For the amount of foot traffic in that neighborhood, where a bike and walking path wind around a gorgeous panorama view of the surrounding communities, that sidewalk was designed poorly. Pedestrians walking either direction have to stop to let others by. Sometimes runners are going at a fast pace and they get stuck behind slower, middle-aged people going on an evening walk. All of this coexistence happens quite naturally, for sure, but that little bit of anxiety in the sidewalk: “STAY. ON. SIDEWALK!!” It’s just taken in course.
And so we take naturally the everyday stresses of modern life. Not because we always have to, but because we choose to see bigger systems out of our control as results of other’s selfishness. We start with blame and worst of all we blame ourselves. “That was stupid of me stepping out into the road. I should have known better. I’m at fault.”
We tolerate these moments of anxiety which bring pressure to us. Then we hold others accountable for their “selfish” actions. We complain to our friends on Social Media about how stupid people must be for believing one thing or the next without seeing the bigger picture: that the system is poorly designed.
I like to think I resisted this a bit but I think I’m slowly coming to terms with being a digital nomad. I’m typing this while in the back of a Lyft which is taking me from Long Beach California to Santa Monica where I have set up shop for the Summer. When I was younger, growing up in California, I used to fantasize about being bi-coastal.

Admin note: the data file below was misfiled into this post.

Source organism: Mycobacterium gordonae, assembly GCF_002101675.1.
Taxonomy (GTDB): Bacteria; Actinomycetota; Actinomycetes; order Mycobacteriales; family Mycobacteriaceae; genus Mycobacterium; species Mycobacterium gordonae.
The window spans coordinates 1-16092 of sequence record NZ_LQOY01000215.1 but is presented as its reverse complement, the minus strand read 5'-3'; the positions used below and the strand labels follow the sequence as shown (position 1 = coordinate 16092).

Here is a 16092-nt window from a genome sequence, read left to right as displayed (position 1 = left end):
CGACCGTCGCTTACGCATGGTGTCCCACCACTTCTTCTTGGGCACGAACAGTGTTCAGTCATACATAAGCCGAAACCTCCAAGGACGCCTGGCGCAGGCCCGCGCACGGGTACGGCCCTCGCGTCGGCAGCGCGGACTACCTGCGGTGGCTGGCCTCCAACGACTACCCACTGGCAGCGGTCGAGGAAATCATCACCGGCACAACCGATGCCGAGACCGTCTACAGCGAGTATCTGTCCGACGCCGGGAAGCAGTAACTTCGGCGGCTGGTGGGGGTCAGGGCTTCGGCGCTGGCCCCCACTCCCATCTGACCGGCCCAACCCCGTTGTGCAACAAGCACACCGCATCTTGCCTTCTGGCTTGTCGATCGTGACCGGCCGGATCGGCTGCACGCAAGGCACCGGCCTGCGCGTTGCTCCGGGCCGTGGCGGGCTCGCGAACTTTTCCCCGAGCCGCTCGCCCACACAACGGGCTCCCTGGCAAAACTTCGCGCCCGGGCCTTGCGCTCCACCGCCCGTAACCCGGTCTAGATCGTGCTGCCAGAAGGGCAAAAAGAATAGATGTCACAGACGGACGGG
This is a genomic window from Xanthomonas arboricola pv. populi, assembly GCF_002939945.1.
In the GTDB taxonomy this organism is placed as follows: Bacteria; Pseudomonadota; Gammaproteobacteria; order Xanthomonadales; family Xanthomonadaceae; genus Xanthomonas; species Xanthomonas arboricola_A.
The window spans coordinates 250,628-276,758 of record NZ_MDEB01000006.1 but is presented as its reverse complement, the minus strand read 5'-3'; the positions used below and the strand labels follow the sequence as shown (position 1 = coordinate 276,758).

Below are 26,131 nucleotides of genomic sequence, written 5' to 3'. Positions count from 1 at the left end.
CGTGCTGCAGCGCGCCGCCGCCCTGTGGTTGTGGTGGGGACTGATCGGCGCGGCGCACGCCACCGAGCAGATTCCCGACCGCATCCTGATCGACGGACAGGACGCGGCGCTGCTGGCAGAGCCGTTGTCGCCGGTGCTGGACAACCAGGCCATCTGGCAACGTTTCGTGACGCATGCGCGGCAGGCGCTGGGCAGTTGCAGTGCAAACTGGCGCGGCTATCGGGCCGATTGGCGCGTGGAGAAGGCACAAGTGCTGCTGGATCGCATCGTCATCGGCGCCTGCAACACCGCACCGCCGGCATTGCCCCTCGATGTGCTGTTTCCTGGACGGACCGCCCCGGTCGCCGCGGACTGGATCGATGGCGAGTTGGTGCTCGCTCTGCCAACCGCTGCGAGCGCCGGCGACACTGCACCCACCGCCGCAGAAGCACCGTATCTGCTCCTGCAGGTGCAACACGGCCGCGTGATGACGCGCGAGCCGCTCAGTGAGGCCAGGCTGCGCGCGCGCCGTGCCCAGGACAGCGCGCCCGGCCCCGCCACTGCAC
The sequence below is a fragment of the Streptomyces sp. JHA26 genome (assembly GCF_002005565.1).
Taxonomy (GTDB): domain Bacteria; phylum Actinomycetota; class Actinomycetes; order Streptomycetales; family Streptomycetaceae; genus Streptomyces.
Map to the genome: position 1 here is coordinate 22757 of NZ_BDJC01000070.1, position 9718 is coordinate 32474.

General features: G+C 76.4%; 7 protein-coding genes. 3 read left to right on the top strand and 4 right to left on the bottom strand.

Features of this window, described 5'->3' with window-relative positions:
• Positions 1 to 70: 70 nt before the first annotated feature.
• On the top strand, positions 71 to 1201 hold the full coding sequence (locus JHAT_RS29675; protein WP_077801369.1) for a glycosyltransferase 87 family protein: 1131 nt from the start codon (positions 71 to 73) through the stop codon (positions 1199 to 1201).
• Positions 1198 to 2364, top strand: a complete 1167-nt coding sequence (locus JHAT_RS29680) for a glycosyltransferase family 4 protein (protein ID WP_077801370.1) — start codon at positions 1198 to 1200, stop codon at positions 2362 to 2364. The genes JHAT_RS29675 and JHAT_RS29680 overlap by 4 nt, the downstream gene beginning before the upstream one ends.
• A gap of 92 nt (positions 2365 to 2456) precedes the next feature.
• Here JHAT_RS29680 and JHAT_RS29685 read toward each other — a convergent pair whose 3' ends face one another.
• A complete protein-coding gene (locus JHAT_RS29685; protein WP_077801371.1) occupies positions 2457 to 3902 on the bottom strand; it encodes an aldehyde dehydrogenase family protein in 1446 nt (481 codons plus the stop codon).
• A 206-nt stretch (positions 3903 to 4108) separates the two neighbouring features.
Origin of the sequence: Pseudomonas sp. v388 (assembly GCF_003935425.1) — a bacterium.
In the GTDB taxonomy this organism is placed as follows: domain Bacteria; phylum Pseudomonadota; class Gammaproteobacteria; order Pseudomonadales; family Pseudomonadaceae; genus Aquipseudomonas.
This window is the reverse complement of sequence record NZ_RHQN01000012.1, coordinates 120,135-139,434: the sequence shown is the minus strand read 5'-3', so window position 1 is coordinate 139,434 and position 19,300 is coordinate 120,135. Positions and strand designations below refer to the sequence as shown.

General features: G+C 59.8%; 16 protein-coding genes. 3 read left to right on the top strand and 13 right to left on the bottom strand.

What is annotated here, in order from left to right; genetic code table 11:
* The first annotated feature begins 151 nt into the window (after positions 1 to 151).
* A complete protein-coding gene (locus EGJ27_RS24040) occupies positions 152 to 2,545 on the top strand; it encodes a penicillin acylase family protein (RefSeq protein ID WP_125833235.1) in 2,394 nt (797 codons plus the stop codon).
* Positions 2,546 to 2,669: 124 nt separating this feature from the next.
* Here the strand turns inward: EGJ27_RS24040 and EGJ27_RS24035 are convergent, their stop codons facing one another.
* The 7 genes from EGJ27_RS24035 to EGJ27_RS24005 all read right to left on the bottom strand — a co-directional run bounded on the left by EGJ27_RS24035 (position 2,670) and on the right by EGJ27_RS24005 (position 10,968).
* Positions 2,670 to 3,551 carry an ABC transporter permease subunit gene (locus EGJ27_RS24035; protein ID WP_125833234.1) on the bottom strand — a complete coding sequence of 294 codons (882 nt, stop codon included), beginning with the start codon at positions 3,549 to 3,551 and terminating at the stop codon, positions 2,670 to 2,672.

I thought that might mean having an apartment in San Francisco and one in NYC and travelling back and forth for work. Now I think that’s a bit limiting. This country is mighty big, it’s true, but the world is mighty small. After spending time in Mexico City, Brussels, Berlin, and London last year I figure: why limit myself? I still feel like a New Yorker though. Perhaps that’s why I’ve resisted the moniker Digital Nomad.
True nomads, I believe don’t really have a home base. I like my home base. It feels good to “go home” from time to time (as I am about to do this week to teach some classes in NYC). Perhaps one of the reasons I feel at home there, is that it takes a long time to *feel* like a New Yorker. NYC is a brutal place at times and at other times – the times tourists seem to not understand – it is one of the best places on Earth.
I’ve had friends I care about, and strangers I’ve spoken to slam my city because of the brutish pride with which New Yorker’s speak about their home. “It’s the greatest city in the world” sounds incredibly ignorant especially to those who’ve been there. I think those who speak the most ill of New York are those who have tried living there and find it wasn’t to their taste. “It’s just a city. Why do people wear living there with a badge of pride?” It’s not a terrible question to ask, rhetorical though it might be.